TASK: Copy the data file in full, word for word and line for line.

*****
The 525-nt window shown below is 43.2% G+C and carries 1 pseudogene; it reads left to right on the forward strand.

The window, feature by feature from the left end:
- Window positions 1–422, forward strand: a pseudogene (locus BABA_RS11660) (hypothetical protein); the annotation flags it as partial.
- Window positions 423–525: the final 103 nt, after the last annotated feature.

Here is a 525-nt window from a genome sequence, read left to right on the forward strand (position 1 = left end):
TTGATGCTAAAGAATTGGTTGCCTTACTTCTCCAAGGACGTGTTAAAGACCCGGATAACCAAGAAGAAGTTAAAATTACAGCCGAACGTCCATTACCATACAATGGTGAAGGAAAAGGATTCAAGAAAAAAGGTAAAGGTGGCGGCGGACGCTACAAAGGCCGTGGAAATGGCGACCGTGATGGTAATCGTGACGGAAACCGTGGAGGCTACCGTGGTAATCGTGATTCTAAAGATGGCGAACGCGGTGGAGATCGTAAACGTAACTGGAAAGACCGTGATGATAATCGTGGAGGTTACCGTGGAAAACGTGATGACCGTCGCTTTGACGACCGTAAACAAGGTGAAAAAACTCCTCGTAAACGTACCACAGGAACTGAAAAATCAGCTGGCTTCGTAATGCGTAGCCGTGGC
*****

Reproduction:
The 525-nt window shown below is 43.2% G+C and carries 1 pseudogene; it reads left to right on the forward strand.

The window, feature by feature from the left end:
- Window positions 1–422, forward strand: a pseudogene (locus BABA_RS11660) (hypothetical protein); the annotation flags it as partial.
- Window positions 423–525: the final 103 nt, after the last annotated feature.

Here is a 525-nt window from a genome sequence, read left to right on the forward strand (position 1 = left end):
TTGATGCTAAAGAATTGGTTGCCTTACTTCTCCAAGGACGTGTTAAAGACCCGGATAACCAAGAAGAAGTTAAAATTACAGCCGAACGTCCATTACCATACAATGGTGAAGGAAAAGGATTCAAGAAAAAAGGTAAAGGTGGCGGCGGACGCTACAAAGGCCGTGGAAATGGCGACCGTGATGGTAATCGTGACGGAAACCGTGGAGGCTACCGTGGTAATCGTGATTCTAAAGATGGCGAACGCGGTGGAGATCGTAAACGTAACTGGAAAGACCGTGATGATAATCGTGGAGGTTACCGTGGAAAACGTGATGACCGTCGCTTTGACGACCGTAAACAAGGTGAAAAAACTCCTCGTAAACGTACCACAGGAACTGAAAAATCAGCTGGCTTCGTAATGCGTAGCCGTGGC